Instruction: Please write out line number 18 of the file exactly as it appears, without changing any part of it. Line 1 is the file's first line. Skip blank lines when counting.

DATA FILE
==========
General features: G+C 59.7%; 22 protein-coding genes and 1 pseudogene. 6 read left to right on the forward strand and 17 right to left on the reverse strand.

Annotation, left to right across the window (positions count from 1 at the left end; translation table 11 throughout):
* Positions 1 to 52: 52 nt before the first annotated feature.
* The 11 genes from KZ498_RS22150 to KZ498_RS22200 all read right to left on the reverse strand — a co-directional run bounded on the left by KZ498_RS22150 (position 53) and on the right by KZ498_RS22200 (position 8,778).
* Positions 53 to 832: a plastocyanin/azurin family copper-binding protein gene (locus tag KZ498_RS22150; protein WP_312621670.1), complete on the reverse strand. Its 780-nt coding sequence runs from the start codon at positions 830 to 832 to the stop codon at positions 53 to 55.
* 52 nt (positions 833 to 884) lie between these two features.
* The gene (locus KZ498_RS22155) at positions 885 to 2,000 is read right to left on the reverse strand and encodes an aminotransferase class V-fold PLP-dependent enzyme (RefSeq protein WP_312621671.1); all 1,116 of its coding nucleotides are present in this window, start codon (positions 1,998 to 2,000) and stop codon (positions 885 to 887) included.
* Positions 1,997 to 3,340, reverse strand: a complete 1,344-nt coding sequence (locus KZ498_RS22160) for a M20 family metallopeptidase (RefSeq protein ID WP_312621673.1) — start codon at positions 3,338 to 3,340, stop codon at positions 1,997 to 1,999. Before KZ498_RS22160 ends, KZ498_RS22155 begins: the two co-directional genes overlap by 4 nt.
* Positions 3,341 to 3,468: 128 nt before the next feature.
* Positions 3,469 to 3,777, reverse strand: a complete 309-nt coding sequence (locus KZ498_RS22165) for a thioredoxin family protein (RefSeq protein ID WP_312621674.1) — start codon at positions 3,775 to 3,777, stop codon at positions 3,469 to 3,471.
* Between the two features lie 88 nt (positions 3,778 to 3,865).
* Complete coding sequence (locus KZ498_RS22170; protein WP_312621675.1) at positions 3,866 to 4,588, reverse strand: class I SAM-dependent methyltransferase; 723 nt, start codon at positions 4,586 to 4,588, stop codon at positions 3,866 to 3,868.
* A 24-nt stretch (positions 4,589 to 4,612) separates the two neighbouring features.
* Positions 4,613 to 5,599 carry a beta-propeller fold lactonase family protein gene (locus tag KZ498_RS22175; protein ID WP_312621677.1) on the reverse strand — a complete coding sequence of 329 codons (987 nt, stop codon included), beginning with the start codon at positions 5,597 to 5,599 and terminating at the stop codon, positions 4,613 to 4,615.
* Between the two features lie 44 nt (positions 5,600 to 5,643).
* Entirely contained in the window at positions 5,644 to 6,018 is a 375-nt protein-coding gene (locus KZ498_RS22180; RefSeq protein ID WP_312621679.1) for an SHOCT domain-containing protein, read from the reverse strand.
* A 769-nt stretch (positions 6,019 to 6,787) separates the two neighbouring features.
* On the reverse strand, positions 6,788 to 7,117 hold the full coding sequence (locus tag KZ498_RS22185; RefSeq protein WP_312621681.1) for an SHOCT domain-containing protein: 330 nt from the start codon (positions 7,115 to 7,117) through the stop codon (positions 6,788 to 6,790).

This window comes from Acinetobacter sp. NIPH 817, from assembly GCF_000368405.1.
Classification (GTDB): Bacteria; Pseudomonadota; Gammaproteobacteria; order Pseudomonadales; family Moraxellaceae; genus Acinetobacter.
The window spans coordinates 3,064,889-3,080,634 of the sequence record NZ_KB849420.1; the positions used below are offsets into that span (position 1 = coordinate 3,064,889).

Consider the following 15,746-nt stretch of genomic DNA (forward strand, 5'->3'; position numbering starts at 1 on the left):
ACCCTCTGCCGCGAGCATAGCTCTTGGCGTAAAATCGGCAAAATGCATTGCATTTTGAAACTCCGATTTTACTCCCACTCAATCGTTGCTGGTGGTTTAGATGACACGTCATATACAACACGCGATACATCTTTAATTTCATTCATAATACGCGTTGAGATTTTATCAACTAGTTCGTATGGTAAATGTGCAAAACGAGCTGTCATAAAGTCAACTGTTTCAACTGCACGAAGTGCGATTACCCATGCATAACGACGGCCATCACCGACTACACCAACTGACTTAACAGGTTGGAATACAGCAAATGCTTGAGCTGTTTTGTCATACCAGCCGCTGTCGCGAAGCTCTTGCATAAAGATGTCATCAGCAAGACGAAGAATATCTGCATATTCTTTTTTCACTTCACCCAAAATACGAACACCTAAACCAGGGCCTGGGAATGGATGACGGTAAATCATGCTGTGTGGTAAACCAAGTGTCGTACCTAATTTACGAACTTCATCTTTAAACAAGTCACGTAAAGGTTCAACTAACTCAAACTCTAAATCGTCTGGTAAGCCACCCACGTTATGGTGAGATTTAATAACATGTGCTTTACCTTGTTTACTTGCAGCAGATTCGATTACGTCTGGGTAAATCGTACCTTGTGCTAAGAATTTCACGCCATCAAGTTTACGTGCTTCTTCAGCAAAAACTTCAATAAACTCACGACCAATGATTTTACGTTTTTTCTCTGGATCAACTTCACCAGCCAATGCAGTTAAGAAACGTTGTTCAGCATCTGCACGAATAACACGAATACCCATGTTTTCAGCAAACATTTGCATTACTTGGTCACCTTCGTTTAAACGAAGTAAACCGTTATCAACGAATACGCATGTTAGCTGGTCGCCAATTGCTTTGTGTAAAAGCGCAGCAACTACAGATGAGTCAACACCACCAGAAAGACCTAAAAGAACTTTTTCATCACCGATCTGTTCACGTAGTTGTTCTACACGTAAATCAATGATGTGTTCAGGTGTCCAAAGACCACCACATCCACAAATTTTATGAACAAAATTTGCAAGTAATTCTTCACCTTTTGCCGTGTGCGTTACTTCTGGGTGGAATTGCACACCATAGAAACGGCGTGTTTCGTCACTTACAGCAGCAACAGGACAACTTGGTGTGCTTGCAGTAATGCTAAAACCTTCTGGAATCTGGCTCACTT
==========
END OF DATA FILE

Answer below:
* On the reverse strand, positions 6,788 to 7,117 hold the full coding sequence (locus tag KZ498_RS22185; RefSeq protein WP_312621681.1) for an SHOCT domain-containing protein: 330 nt from the start codon (positions 7,115 to 7,117) through the stop codon (positions 6,788 to 6,790).